9/11 Terror Plotter Can Wear Camo Vest in Courtroom: Judge

PHOTO: Khalid Sheikh Mohammed camouflage vestOffice of Military Commissions
A military judge has ruled that 9/11 defendant Khalid Sheikh Mohammed may wear camouflage gear into the courtroom.

Admitted 9/11 plotter Khalid Sheikh Mohammed won the right from a judge at Guantanamo Tuesday to wear camouflage garb into the courtroom.

Col. James Pohl, presiding over the military tribunal at which five 9/11 defendants are being tried, ruled at a hearing today that Mohammed can wear parts of a military uniform as long as they do not come from a U.S. uniform.

Mohammed's attorneys had filed a motion that would allow him to wear a camouflage hunting vest, arguing that he had worn camouflage when he was a mujahideen fighter in Afghanistan and Bosnia. Prosecutors had argued that there was no correlation between his having worn camouflage as a mujahideen and his status at the military tribunal as an enemy combatant.

Mohammed himself was not on hand to hear the ruling today, the second day of what is expected to be a full week of pre-trial hearings. Under guidelines set yesterday by Col. Pohl, the defendants are allowed to waive their attendance.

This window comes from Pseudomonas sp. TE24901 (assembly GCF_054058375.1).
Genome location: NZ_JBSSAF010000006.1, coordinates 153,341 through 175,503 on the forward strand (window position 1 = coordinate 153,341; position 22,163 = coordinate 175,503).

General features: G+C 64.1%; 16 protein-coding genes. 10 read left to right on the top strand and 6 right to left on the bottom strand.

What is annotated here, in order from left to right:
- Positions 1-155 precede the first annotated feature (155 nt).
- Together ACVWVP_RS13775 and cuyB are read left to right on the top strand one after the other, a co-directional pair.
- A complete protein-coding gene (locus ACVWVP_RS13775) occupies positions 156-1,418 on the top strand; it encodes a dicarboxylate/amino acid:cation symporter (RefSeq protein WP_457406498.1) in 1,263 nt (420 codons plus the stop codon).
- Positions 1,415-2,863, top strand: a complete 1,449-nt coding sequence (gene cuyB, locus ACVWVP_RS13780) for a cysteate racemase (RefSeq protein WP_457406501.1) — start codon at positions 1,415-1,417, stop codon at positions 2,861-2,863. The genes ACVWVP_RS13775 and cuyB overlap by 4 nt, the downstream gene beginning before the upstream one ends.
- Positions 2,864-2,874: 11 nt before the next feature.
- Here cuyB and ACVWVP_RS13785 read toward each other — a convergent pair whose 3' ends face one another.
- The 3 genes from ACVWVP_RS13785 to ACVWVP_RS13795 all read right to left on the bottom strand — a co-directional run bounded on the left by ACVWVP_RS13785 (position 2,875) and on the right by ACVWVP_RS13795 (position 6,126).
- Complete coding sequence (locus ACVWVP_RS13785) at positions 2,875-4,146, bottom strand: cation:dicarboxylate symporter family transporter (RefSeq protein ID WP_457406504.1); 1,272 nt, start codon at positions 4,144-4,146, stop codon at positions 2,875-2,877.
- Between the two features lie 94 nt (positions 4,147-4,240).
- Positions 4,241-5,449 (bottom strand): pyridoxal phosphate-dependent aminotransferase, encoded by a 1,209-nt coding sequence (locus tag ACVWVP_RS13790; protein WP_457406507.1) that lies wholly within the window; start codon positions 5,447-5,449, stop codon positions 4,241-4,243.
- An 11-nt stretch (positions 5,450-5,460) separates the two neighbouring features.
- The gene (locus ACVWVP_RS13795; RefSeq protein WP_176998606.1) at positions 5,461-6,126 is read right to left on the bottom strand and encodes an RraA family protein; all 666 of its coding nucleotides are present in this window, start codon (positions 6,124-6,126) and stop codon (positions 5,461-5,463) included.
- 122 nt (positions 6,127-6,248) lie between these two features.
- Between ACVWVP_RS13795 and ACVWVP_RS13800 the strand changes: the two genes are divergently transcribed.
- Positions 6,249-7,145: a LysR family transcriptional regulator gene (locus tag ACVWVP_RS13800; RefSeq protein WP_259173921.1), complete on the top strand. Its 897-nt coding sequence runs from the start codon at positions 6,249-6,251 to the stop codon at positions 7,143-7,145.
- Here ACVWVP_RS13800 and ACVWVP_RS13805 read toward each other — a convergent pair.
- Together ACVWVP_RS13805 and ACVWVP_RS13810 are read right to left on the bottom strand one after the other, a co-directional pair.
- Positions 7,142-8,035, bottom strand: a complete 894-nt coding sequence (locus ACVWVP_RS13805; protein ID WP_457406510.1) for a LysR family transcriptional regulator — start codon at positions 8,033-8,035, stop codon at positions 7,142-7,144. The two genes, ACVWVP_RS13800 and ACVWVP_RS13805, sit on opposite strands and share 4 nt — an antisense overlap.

Mohammed made a last minute decision not to participate in the hearing just before its scheduled 9 a.m. start. He is in a holding cell close to the courtroom watching the proceedings on a video feed.

Also choosing not to attend Tuesday's hearing were Mohammed's nephew Ali Abd al-Aziz Ali, aka Ammar Baluchi, and the alleged financier of the 9/11 plot Mustafa Ahmed Adam al Hawsawi. Hawsawi and Ali Aziz both indicated early this morning that they would not go to the courtroom.

In the courtroom Tuesday were defendants Ramzi Binalshibh and Walid bin Atash.

Hearings are scheduled to last through Friday as Col. Pohl rules on more than two dozen procedural motions filed by defense attorneys and prosecutors. One motion expected to be heard today was filed by the American Civil Liberties Union that seeks to block a "protective order" during the trial that would prevent the revelation of classified details from the defendants' C.I.A. interrogations. The order requires a 40-second delay in the audio feed so even spectators in the courtroom at Guantanamo can't hear details of the C.I.A.'s program.

The earliest the 9/11 defendants could come to trial is next May, but no one involved in the case actually believes that to be anything other than a placeholder date given the complexities involved in bringing the case to trial.

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